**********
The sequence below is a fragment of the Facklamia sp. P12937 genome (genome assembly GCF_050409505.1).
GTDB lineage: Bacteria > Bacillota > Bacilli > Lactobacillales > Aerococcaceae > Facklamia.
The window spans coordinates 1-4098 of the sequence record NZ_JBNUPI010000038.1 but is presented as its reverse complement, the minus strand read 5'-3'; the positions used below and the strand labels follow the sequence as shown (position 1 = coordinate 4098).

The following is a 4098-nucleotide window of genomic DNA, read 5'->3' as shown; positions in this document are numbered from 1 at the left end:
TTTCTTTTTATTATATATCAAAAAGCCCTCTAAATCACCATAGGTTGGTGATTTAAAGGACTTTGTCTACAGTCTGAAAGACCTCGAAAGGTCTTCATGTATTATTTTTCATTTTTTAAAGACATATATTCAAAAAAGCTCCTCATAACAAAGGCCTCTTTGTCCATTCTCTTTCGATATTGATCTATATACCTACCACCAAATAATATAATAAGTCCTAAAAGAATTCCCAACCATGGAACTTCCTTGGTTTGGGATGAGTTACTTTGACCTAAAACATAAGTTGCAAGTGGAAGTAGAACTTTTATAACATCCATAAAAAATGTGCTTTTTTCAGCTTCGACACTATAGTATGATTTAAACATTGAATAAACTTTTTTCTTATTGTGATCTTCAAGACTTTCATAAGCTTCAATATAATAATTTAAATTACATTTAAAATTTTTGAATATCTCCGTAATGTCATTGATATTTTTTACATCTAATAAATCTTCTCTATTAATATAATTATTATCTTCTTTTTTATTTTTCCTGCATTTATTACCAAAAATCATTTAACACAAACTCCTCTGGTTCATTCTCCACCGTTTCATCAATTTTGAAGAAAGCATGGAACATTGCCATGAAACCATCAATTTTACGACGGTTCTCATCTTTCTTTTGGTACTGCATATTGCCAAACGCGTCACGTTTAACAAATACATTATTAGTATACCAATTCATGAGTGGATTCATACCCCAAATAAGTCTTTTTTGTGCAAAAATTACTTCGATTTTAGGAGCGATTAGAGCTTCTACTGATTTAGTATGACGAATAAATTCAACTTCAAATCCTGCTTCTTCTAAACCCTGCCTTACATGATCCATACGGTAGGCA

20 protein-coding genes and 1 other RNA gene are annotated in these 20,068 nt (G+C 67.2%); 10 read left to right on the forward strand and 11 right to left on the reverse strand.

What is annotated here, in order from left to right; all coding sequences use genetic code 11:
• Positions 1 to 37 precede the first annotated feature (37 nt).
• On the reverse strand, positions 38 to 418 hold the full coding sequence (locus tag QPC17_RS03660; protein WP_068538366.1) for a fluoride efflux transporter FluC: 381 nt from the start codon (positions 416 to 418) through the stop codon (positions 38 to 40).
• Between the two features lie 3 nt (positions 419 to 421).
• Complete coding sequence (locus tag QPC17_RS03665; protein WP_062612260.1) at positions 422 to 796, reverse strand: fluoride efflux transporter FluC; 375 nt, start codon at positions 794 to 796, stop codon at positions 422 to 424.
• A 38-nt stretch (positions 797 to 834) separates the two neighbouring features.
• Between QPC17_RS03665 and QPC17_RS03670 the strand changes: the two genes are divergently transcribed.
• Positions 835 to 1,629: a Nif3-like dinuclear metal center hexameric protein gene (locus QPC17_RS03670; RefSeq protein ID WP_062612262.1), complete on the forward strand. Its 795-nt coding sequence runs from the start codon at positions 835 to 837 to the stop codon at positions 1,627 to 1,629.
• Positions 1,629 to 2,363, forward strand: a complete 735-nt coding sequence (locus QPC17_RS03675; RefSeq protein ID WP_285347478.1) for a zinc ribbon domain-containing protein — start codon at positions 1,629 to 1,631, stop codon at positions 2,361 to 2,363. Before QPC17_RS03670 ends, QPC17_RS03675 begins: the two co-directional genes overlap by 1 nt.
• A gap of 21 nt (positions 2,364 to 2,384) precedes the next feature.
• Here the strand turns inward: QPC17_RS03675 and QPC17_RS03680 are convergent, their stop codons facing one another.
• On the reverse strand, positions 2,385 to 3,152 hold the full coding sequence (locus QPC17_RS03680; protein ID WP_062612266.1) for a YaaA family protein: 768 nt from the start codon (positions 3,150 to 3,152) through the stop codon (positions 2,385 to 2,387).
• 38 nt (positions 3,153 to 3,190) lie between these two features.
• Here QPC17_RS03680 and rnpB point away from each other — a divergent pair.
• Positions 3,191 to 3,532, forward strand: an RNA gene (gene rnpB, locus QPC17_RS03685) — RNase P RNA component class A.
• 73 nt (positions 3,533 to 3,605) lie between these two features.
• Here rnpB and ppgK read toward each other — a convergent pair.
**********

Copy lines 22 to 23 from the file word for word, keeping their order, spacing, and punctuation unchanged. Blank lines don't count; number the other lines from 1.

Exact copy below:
• 73 nt (positions 3,533 to 3,605) lie between these two features.
• Here rnpB and ppgK read toward each other — a convergent pair.